Jan. 3 (Bloomberg) -- India’s 10-year bonds increased for a 10th day, the longest winning streak since November 2009, on optimism federal debt sales will remain within target as public finances improve.
The government has 1.3 trillion rupees ($24 billion) of spare cash, an official said yesterday, asking not to be identified as the information isn’t public. Benchmark yields declined 14 basis points since Dec. 28, headed for the biggest drop since the five days ended June 2, after India deferred to February a debt sale previously scheduled for this week. The finance ministry plans to borrow a record 5.7 trillion rupees in the year through March, according to budget estimates.
“The postponement of this week’s auction signaled the government’s cash balance is comfortable,” said Anoop Verma, a fixed-income trader at Development Credit Bank Ltd. in Mumbai. “These are good days for bond investors as the government is likely to stick to its borrowing target.”
The yield on the 8.15 percent notes due June 2022 fell two basis points, or 0.02 percentage point, to 7.97 percent in Mumbai, according to the central bank’s trading system. The rate fell 52 basis points, or 0.52 percentage point, last year in the first decline since 2008.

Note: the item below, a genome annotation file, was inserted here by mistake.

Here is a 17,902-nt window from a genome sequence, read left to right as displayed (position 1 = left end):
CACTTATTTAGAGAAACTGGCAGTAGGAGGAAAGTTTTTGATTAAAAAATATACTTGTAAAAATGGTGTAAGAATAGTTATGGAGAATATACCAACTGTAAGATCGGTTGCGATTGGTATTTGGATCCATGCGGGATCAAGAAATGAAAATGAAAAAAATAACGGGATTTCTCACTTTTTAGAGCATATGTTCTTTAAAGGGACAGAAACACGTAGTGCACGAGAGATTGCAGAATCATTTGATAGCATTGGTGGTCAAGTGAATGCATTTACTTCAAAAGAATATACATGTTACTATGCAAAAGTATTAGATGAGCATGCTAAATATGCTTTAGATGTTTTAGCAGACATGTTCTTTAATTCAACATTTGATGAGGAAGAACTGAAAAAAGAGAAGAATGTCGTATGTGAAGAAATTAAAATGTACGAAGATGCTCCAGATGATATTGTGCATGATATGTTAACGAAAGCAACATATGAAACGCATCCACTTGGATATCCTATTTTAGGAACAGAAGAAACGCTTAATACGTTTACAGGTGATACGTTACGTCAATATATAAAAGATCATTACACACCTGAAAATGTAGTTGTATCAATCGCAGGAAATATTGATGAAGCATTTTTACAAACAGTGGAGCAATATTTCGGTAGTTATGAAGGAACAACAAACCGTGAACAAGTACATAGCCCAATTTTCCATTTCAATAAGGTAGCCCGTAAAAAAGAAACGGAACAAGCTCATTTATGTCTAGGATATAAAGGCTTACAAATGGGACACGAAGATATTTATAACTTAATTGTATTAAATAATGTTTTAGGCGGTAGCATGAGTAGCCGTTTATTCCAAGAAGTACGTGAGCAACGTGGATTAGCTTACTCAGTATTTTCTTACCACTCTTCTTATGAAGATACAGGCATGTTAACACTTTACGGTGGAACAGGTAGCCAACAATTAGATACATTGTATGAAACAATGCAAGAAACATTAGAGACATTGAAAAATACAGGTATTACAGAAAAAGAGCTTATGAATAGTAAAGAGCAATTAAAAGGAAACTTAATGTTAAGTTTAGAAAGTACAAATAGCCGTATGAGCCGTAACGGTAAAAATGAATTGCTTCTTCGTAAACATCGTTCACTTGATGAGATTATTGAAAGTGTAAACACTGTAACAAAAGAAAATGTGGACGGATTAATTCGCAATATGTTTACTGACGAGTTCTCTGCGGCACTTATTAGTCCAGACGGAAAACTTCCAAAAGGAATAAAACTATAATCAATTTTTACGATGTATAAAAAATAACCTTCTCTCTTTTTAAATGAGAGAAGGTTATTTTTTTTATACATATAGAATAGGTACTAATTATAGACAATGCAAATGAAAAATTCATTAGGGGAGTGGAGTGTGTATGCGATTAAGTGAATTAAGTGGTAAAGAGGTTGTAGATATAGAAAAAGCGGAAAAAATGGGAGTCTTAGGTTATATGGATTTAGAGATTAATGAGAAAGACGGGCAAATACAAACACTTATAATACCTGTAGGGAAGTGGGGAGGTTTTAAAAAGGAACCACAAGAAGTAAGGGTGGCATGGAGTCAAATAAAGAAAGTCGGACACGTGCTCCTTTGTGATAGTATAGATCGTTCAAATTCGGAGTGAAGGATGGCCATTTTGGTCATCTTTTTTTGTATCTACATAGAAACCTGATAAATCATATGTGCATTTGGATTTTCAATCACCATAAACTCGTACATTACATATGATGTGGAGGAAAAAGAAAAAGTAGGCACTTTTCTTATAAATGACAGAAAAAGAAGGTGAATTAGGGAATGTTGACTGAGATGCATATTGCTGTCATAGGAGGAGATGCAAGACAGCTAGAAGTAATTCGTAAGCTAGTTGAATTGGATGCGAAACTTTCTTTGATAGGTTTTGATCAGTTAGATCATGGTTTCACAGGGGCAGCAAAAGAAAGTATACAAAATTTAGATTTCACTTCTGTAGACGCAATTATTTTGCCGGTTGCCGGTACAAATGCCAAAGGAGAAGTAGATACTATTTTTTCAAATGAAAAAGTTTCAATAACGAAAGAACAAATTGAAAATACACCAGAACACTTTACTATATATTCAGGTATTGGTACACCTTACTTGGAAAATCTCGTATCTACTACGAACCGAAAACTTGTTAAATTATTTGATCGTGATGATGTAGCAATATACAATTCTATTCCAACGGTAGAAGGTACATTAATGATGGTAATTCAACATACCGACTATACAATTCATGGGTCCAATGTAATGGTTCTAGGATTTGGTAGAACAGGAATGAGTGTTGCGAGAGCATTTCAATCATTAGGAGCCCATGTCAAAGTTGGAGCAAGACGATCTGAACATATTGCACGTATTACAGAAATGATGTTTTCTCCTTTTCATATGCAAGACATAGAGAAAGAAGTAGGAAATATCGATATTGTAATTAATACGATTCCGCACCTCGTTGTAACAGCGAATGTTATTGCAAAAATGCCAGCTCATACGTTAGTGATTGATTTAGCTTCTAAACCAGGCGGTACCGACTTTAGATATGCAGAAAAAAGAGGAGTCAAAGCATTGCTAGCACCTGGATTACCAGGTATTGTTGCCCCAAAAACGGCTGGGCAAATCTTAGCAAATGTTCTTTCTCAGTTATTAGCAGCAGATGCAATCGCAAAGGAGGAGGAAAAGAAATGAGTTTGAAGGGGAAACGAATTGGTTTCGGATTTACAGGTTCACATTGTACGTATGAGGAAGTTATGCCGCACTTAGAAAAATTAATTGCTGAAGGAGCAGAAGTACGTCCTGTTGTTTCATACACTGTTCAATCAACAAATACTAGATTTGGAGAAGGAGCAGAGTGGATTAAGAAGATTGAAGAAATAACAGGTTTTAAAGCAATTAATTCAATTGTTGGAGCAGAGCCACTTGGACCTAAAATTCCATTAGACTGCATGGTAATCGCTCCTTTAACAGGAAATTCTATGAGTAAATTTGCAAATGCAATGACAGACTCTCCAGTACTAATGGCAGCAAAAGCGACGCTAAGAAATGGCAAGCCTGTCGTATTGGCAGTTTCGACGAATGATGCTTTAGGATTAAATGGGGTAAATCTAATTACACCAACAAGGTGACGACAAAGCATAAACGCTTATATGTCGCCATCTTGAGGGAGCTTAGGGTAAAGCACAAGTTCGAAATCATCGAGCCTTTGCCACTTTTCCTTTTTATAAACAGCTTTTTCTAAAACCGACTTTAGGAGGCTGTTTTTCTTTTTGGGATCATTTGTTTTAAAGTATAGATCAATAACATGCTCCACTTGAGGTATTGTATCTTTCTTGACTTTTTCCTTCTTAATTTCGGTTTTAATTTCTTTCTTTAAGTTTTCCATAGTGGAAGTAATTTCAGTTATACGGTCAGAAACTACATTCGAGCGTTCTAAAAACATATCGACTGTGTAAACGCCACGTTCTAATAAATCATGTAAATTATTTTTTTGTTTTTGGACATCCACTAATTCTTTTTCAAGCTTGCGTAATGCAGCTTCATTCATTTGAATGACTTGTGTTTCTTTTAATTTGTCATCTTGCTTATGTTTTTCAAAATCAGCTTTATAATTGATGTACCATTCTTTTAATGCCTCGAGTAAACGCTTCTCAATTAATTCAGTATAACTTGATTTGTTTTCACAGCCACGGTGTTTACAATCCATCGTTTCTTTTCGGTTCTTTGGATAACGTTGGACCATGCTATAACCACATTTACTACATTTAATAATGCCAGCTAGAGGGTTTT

The government’s finances are improving after the success of its biggest state-asset sale this fiscal year. India raised at least $1.1 billion last month selling shares in iron ore producer NMDC Ltd., aiding Finance Minister Palaniappan Chidambaram’s goal to narrow the budget shortfall to 5.3 percent of gross domestic product by March.
The Reserve Bank of India plans to purchase 80 billion rupees of sovereign securities at an open-market auction tomorrow, it said in a statement on Dec. 31.
The one-year interest-rate swap, a derivative contract used to guard against fluctuations in funding costs, rose two basis points to 7.5950 percent, data compiled by Bloomberg show.
To contact the reporter on this story: V. Ramakrishnan in Mumbai at firstname.lastname@example.org
To contact the editor responsible for this story: James Regan at email@example.com